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By Michael Holden and Elizabeth Piper LONDON/BRUSSELS (Reuters) - European leaders told Britain on Tuesday to act quickly to resolve the political and economic chaos unleashed by its vote to leave the European Union, a move the IMF said could put pressure on global growth. Financial markets recovered slightly after the result of Thursday's referendum wiped a record $3 trillion (£2.25 trillion) off global shares and sterling fell to its lowest level in 31 years against the dollar, but trading was volatile and policymakers said they would take all necessary measures to protect their economies. Chancellor George Osborne, whose attempt to calm markets had fallen on deaf ears on Monday, said the country would have to cut spending and raise taxes to stabilise the economy after a third credit ratings agency downgraded its debt.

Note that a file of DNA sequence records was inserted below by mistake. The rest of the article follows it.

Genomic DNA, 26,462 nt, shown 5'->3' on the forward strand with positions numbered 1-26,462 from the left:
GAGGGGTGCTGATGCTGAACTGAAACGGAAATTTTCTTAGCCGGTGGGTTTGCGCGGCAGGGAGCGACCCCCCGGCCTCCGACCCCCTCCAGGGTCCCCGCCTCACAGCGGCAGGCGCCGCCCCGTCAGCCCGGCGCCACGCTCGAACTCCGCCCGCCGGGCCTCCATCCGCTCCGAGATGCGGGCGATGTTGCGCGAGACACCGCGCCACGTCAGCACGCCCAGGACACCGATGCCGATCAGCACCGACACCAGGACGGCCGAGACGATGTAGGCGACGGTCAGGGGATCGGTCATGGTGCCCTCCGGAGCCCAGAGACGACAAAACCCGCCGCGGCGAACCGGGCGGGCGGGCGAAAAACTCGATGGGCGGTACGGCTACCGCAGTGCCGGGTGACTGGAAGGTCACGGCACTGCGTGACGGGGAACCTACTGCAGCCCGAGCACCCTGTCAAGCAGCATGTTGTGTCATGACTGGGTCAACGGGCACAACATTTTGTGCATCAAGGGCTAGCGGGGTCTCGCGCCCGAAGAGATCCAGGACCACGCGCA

Volkswagen has agreed to a record $15 billion US payout over its emissions-cheating diesel cars, pledging to buy back or fix vehicles that tricked pollution tests, and pay each owner up to $10,000. The German auto giant agreed in a settlement filed in federal court Tuesday to pay some $14.7 billion to American consumers and US authorities, and announced a separate deal to pay $603 million to settle consumer protection claims from US states. The huge settlement, the largest US payout in an air pollution probe, only partly resolves claims against the automaker, embroiled in a months-long scandal that has roiled the industry and tarnished the reputation of the company and its "green" initiatives.